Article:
Inducing labor also carries various risks, including:
- Failed induction. An induction might be considered failed if appropriate induction methods don't result in a vaginal delivery after 24 or more hours. In such cases, a C-section might be necessary.
- Low fetal heart rate. The medications used to induce labor — oxytocin or a prostaglandin — might cause abnormal or excessive contractions, which can lessen the baby's oxygen supply and lower the baby's heart rate.
- Infection. Some methods of labor induction, such as rupturing the membranes, might increase the risk of infection for both mother and baby.
- Uterine rupture. This is a rare but serious complication in which the uterus tears along the scar line from a prior C-section or major uterine surgery. An emergency C-section is needed to prevent life-threatening complications. The uterus might need to be removed.
- Bleeding after delivery. Labor induction increases the risk that the uterine muscles won't properly contract after giving birth (uterine atony). This can lead to serious bleeding after delivery. Occasionally blood products are needed for serious bleeding.
Inducing labor is a serious decision. Work with your health care provider to make the best choice for you and your baby.
May 04, 2022
From Mayo Clinic to your inbox
Sign up for free, and stay up to date on research advancements, health tips and current health topics, like COVID-19, plus expertise on managing health. Click here for an email preview.
ErrorEmail field is required
ErrorInclude a valid email address
To provide you with the most relevant and helpful information, and understand which
information is beneficial, we may combine your email and website usage information with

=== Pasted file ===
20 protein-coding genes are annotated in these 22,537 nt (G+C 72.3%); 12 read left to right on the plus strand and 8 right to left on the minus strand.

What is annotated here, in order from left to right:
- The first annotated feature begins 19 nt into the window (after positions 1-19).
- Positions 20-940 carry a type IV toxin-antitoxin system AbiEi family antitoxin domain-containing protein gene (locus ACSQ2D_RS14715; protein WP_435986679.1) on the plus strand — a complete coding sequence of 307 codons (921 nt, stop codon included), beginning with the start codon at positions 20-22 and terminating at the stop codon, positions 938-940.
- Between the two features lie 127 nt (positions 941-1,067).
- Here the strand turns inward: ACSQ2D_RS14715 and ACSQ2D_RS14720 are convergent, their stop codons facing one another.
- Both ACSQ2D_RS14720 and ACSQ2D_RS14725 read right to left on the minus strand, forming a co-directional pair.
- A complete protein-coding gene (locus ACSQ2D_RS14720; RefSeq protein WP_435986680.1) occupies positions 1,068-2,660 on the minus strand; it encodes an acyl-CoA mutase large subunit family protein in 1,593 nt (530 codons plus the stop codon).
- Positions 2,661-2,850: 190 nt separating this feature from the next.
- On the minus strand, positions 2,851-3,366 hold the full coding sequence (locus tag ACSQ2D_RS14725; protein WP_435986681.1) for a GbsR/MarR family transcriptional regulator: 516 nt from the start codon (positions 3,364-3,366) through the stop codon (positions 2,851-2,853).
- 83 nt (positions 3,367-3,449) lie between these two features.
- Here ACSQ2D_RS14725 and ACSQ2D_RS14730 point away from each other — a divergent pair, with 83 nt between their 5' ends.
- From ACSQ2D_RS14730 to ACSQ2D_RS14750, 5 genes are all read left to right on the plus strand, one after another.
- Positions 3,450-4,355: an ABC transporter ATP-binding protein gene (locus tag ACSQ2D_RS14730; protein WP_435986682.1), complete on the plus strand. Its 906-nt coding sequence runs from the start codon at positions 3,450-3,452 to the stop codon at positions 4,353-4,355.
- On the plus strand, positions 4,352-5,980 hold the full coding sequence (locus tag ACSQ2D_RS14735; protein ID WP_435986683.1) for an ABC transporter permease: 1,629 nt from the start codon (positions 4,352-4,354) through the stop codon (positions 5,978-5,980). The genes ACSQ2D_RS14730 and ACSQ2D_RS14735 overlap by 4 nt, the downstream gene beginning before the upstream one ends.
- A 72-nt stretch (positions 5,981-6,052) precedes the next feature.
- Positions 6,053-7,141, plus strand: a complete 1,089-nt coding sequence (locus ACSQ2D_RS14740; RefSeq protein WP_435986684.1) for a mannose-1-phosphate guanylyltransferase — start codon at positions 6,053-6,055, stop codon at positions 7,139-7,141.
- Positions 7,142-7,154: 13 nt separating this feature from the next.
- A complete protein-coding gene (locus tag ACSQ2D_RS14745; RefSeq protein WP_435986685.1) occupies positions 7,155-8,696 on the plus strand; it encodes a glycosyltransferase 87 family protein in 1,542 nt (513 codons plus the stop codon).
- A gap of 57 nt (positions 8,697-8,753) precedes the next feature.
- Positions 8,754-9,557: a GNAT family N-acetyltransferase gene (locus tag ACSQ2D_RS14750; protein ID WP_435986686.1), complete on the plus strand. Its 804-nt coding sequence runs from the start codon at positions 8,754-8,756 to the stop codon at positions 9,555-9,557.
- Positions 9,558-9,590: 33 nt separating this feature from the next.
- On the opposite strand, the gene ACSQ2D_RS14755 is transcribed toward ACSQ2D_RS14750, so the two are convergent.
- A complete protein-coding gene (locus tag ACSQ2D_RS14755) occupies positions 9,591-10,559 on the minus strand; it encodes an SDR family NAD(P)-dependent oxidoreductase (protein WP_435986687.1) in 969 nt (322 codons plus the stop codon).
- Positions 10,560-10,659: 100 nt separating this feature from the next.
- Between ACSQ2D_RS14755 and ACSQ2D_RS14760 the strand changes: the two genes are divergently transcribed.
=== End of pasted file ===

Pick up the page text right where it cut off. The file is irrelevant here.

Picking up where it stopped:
other information we have about you. If you are a Mayo Clinic patient, this could
include protected health information. If we combine this information with your protected
health information, we will treat all of that information as protected health
information and will only use or disclose that information as set forth in our notice of
privacy practices. You may opt-out of email communications at any time by clicking on
the unsubscribe link in the e-mail.
Thank you for subscribing!
You'll soon start receiving the latest Mayo Clinic health information you requested in your inbox.
Sorry something went wrong with your subscription
Please, try again in a couple of minutes
See more In-depth
- Norritz ER. Postterm pregnancy. https://www.uptodate.com/contents/search. Accessed Jan. 18, 2022.
- FAQs: Labor induction. American College of Obstetricians and Gynecologists. https://www.acog.org/womens-health/faqs/labor-induction. Accessed Jan. 18, 2022.
- Landon MB, et al., eds. Induction of labor. Gabbe's Obstetrics: Normal and Problem Pregnancies. 8th ed. Elsevier; 2021. https://www.clinicalkey.com. Accessed Jan. 18, 2022.
- WHO recommendations for induction of labor. World Health Organization. https://www.who.int/reproductivehealth/publications/maternal_perinatal_health/9789241501156/en/. Accessed Jan. 18, 2022.
- Cunningham FG, et al., eds. Induction and augmentation of labor. In: Williams Obstetrics. 25th ed. McGraw Hill; 2018. https://accessmedicine.mhmedical.com. Accessed Jan. 18, 2022.
- Zamawe C, et al. Effectiveness and safety of herbal medicines for induction of labour: A systematic review and meta-analysis. BMJ Open. 2018; doi:10.1136/bmjopen-2018-022499.
- Marnach ML (expert opinion). Mayo Clinic. Jan. 24, 2022.